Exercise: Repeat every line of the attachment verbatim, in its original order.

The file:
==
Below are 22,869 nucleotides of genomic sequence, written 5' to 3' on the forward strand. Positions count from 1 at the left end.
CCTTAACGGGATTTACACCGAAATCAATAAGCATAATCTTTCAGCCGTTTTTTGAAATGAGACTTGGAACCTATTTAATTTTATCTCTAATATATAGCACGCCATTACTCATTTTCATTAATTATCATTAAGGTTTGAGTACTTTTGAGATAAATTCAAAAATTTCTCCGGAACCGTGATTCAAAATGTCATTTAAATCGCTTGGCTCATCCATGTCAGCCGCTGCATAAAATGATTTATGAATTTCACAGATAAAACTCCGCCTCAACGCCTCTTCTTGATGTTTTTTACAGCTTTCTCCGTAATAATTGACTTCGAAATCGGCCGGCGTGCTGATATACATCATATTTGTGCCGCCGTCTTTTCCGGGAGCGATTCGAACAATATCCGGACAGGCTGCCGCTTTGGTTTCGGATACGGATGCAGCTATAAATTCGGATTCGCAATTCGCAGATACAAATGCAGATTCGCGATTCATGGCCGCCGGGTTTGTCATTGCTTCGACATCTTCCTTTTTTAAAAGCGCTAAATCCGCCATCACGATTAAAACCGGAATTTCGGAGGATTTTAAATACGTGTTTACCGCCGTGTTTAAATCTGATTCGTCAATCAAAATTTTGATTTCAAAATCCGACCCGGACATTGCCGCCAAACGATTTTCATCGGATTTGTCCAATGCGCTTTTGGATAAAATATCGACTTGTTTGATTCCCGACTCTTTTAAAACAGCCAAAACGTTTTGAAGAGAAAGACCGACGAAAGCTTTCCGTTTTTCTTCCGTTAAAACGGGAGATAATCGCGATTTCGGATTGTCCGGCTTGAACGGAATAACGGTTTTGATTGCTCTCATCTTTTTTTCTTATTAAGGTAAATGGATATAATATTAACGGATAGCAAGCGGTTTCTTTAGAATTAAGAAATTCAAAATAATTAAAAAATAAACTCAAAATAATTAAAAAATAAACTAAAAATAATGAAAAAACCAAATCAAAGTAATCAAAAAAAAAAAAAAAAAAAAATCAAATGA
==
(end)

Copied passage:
Below are 22,869 nucleotides of genomic sequence, written 5' to 3' on the forward strand. Positions count from 1 at the left end.
CCTTAACGGGATTTACACCGAAATCAATAAGCATAATCTTTCAGCCGTTTTTTGAAATGAGACTTGGAACCTATTTAATTTTATCTCTAATATATAGCACGCCATTACTCATTTTCATTAATTATCATTAAGGTTTGAGTACTTTTGAGATAAATTCAAAAATTTCTCCGGAACCGTGATTCAAAATGTCATTTAAATCGCTTGGCTCATCCATGTCAGCCGCTGCATAAAATGATTTATGAATTTCACAGATAAAACTCCGCCTCAACGCCTCTTCTTGATGTTTTTTACAGCTTTCTCCGTAATAATTGACTTCGAAATCGGCCGGCGTGCTGATATACATCATATTTGTGCCGCCGTCTTTTCCGGGAGCGATTCGAACAATATCCGGACAGGCTGCCGCTTTGGTTTCGGATACGGATGCAGCTATAAATTCGGATTCGCAATTCGCAGATACAAATGCAGATTCGCGATTCATGGCCGCCGGGTTTGTCATTGCTTCGACATCTTCCTTTTTTAAAAGCGCTAAATCCGCCATCACGATTAAAACCGGAATTTCGGAGGATTTTAAATACGTGTTTACCGCCGTGTTTAAATCTGATTCGTCAATCAAAATTTTGATTTCAAAATCCGACCCGGACATTGCCGCCAAACGATTTTCATCGGATTTGTCCAATGCGCTTTTGGATAAAATATCGACTTGTTTGATTCCCGACTCTTTTAAAACAGCCAAAACGTTTTGAAGAGAAAGACCGACGAAAGCTTTCCGTTTTTCTTCCGTTAAAACGGGAGATAATCGCGATTTCGGATTGTCCGGCTTGAACGGAATAACGGTTTTGATTGCTCTCATCTTTTTTTCTTATTAAGGTAAATGGATATAATATTAACGGATAGCAAGCGGTTTCTTTAGAATTAAGAAATTCAAAATAATTAAAAAATAAACTCAAAATAATTAAAAAATAAACTAAAAATAATGAAAAAACCAAATCAAAGTAATCAAAAAAAAAAAAAAAAAAAAATCAAATGA